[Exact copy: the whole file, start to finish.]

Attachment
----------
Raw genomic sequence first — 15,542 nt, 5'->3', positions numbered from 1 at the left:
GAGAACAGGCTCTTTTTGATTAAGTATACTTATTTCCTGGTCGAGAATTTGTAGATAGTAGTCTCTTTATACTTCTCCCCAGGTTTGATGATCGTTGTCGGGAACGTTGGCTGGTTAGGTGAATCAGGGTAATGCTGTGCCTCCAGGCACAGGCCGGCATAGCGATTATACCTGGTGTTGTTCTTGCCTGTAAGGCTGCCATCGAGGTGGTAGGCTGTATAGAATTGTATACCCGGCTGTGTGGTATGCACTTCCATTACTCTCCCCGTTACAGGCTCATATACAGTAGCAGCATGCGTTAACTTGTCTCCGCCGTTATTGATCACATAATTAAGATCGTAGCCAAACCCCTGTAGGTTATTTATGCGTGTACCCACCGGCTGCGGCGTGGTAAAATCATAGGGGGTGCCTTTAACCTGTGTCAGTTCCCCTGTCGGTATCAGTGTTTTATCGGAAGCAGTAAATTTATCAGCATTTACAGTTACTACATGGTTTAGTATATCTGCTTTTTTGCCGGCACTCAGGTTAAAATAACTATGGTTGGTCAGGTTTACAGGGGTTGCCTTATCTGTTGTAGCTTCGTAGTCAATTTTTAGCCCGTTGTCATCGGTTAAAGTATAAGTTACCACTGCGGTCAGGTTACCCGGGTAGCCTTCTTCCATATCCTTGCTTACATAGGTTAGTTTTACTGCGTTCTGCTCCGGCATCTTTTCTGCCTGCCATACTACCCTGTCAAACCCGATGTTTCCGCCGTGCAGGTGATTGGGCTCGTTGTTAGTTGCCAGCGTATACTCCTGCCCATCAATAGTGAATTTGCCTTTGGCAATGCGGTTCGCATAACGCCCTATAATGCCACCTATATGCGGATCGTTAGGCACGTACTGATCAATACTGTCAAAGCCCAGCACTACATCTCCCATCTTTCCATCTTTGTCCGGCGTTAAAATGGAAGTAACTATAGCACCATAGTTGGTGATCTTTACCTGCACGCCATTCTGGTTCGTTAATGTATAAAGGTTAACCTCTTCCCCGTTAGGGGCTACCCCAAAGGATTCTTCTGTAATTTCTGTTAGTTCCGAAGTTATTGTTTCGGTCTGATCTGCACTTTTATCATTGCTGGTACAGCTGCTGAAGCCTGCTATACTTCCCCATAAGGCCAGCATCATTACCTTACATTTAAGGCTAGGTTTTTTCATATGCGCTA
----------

Raw genomic sequence first — 15,542 nt, 5'->3', positions numbered from 1 at the left:
GAGAACAGGCTCTTTTTGATTAAGTATACTTATTTCCTGGTCGAGAATTTGTAGATAGTAGTCTCTTTATACTTCTCCCCAGGTTTGATGATCGTTGTCGGGAACGTTGGCTGGTTAGGTGAATCAGGGTAATGCTGTGCCTCCAGGCACAGGCCGGCATAGCGATTATACCTGGTGTTGTTCTTGCCTGTAAGGCTGCCATCGAGGTGGTAGGCTGTATAGAATTGTATACCCGGCTGTGTGGTATGCACTTCCATTACTCTCCCCGTTACAGGCTCATATACAGTAGCAGCATGCGTTAACTTGTCTCCGCCGTTATTGATCACATAATTAAGATCGTAGCCAAACCCCTGTAGGTTATTTATGCGTGTACCCACCGGCTGCGGCGTGGTAAAATCATAGGGGGTGCCTTTAACCTGTGTCAGTTCCCCTGTCGGTATCAGTGTTTTATCGGAAGCAGTAAATTTATCAGCATTTACAGTTACTACATGGTTTAGTATATCTGCTTTTTTGCCGGCACTCAGGTTAAAATAACTATGGTTGGTCAGGTTTACAGGGGTTGCCTTATCTGTTGTAGCTTCGTAGTCAATTTTTAGCCCGTTGTCATCGGTTAAAGTATAAGTTACCACTGCGGTCAGGTTACCCGGGTAGCCTTCTTCCATATCCTTGCTTACATAGGTTAGTTTTACTGCGTTCTGCTCCGGCATCTTTTCTGCCTGCCATACTACCCTGTCAAACCCGATGTTTCCGCCGTGCAGGTGATTGGGCTCGTTGTTAGTTGCCAGCGTATACTCCTGCCCATCAATAGTGAATTTGCCTTTGGCAATGCGGTTCGCATAACGCCCTATAATGCCACCTATATGCGGATCGTTAGGCACGTACTGATCAATACTGTCAAAGCCCAGCACTACATCTCCCATCTTTCCATCTTTGTCCGGCGTTAAAATGGAAGTAACTATAGCACCATAGTTGGTGATCTTTACCTGCACGCCATTCTGGTTCGTTAATGTATAAAGGTTAACCTCTTCCCCGTTAGGGGCTACCCCAAAGGATTCTTCTGTAATTTCTGTTAGTTCCGAAGTTATTGTTTCGGTCTGATCTGCACTTTTATCATTGCTGGTACAGCTGCTGAAGCCTGCTATACTTCCCCATAAGGCCAGCATCATTACCTTACATTTAAGGCTAGGTTTTTTCATATGCGCTA